If I give you a gift, and you accept it, does that mean that you earned the gift? Does it mean you deserved the gift because you accepted it? Does it mean that I had to give you a gift because I knew you would accept it? Getting kind of ridiculous isn’t it? Brother, there is no good deed that you can do to earn God’s gift of salvation. He knew you would accept that gift, but that knowledge did not force Him to give you the gift. God gave you the gift even though you didn’t “deserve” it. He gave you the gift because He chose to show His grace and mercy to you and through you. You did not earn your salvation.
Now, what about those that God did not choose to save? Couldn’t God have created them in a way that would have caused them to be saved? Of course He could, but instead, He gave each of us free will. We do have to decide if we will accept His gift. I have heard many a person struggle with the idea that God hasn’t predestined or called everyone to salvation. This seems unfair to the human, worldly mind.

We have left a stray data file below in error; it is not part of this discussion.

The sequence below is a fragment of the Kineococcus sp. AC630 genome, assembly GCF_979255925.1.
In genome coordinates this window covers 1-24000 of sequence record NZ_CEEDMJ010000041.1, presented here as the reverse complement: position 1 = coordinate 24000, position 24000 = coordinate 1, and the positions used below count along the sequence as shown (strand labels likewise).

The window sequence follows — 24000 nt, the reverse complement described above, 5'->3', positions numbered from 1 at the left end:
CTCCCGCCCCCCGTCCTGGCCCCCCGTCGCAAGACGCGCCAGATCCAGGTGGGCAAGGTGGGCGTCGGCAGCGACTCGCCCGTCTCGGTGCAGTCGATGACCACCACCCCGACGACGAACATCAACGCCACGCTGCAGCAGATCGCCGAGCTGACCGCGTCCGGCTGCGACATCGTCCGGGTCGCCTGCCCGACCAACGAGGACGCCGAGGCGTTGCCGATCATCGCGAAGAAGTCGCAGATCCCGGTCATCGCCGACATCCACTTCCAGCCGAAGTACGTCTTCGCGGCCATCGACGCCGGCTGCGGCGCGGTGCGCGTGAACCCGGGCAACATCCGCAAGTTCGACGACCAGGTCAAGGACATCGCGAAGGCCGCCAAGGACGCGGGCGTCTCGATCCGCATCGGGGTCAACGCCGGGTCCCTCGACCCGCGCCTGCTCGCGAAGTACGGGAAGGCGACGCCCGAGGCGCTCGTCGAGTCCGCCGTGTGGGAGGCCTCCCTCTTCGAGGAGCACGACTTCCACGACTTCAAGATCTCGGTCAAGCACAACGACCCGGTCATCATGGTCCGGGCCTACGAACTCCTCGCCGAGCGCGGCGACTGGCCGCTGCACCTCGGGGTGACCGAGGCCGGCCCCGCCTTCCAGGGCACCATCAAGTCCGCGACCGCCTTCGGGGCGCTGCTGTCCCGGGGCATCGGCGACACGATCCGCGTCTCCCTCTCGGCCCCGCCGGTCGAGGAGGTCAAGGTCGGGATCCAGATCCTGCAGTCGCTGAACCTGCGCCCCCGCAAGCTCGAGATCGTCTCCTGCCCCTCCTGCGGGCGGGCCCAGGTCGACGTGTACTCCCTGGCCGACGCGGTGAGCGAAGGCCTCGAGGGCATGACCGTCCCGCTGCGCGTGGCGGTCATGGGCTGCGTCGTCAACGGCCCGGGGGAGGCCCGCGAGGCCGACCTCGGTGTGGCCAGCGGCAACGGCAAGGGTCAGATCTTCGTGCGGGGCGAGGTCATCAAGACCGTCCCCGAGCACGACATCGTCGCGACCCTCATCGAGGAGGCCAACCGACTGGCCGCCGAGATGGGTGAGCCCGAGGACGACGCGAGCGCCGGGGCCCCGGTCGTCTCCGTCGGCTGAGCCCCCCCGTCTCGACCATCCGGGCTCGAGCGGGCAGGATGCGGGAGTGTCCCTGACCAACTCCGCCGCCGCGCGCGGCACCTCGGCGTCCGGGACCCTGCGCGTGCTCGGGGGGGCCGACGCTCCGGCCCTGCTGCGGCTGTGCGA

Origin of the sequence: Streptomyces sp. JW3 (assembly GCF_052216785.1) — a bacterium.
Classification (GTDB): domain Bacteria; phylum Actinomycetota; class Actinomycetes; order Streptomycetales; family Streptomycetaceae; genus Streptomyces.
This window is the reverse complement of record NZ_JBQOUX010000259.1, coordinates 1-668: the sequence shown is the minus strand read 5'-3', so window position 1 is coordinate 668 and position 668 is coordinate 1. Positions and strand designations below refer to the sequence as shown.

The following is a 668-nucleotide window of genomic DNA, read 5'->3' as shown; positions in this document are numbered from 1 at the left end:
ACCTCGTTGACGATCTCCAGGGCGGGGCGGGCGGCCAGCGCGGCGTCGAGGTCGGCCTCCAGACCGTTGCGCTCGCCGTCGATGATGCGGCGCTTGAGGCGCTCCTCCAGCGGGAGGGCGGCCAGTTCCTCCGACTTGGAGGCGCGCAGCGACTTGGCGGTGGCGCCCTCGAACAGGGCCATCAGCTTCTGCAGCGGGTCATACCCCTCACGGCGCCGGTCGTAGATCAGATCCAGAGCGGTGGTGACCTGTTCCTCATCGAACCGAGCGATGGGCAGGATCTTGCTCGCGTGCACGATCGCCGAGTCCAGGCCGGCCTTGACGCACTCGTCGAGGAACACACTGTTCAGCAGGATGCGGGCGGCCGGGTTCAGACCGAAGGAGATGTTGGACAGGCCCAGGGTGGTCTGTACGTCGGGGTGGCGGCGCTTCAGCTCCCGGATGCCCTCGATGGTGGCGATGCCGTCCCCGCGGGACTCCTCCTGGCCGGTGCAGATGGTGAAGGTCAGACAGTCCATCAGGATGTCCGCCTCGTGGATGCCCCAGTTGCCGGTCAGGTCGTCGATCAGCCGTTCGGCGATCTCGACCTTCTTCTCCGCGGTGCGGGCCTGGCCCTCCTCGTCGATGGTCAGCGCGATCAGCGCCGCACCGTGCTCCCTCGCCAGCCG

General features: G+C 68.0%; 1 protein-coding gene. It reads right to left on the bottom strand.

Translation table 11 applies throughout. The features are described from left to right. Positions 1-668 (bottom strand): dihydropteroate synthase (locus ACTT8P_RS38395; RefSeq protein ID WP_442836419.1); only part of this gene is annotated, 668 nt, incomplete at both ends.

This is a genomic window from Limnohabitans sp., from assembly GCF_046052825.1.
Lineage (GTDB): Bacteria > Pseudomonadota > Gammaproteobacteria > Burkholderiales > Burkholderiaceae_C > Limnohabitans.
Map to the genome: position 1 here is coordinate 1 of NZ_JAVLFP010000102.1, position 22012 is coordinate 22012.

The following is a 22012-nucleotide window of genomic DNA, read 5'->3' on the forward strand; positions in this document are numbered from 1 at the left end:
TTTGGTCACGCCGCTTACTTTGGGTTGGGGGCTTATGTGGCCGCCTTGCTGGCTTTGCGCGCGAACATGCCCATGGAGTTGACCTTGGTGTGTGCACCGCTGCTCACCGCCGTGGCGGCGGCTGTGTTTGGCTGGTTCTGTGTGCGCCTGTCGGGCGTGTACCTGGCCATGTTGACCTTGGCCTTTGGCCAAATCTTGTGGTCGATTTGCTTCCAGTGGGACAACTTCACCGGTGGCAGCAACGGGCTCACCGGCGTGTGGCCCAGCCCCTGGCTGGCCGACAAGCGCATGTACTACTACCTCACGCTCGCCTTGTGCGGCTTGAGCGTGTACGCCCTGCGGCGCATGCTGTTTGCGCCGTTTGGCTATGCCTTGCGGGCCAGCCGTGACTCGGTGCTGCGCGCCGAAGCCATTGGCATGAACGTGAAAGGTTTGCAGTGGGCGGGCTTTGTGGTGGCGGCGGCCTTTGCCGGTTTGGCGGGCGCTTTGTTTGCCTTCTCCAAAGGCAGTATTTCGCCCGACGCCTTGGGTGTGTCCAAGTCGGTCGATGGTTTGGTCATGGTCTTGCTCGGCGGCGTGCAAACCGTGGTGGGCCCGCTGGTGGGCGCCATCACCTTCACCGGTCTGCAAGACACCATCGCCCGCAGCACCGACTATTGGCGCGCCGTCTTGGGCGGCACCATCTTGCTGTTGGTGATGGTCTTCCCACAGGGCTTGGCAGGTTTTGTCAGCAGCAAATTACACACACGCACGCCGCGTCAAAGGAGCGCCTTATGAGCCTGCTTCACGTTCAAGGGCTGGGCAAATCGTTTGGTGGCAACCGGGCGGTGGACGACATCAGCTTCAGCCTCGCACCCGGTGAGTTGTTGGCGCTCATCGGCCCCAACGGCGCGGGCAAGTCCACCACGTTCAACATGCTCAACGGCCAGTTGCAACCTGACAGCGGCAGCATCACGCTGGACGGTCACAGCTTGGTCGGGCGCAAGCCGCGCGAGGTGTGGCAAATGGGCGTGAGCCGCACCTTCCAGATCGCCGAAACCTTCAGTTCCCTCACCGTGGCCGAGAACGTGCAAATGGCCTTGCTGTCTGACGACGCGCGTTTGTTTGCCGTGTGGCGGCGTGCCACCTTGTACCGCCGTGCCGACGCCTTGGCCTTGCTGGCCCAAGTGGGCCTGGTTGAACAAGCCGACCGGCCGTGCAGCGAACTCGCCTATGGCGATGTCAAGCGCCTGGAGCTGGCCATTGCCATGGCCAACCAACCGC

Do you remember the Scripture that says, “For all have sinned and fall short of the glory of God” [Romans 3:23]? Every human being deserves eternal separation from God in Hell – justice demands this. The fact that God chooses to save some undeserving souls from that fate, based on His own private standard, is not an example of cruelty, but of grace and mercy. Is it really unfair for some to be saved? Would it be fairer if He didn’t save anyone?
For some reason, we think that if God saves some, it is only fair that He save all. Who are we to impose our flawed and imperfect sense of fairness upon God of all creation? You know what – fair would be sending all of us to Hell. I don’t want that, do you? All of Creation belongs to God, and He can do with it as He pleases. I am so glad that God is willing to be “unfair” and save some who don’t deserve to be saved. All I had to do, and all you have to do, is say yes to His gift of salvation.
Vivere Victorem! (Live Victorious!)
Your brother and servant in Christ,
Dying to self, living to serve!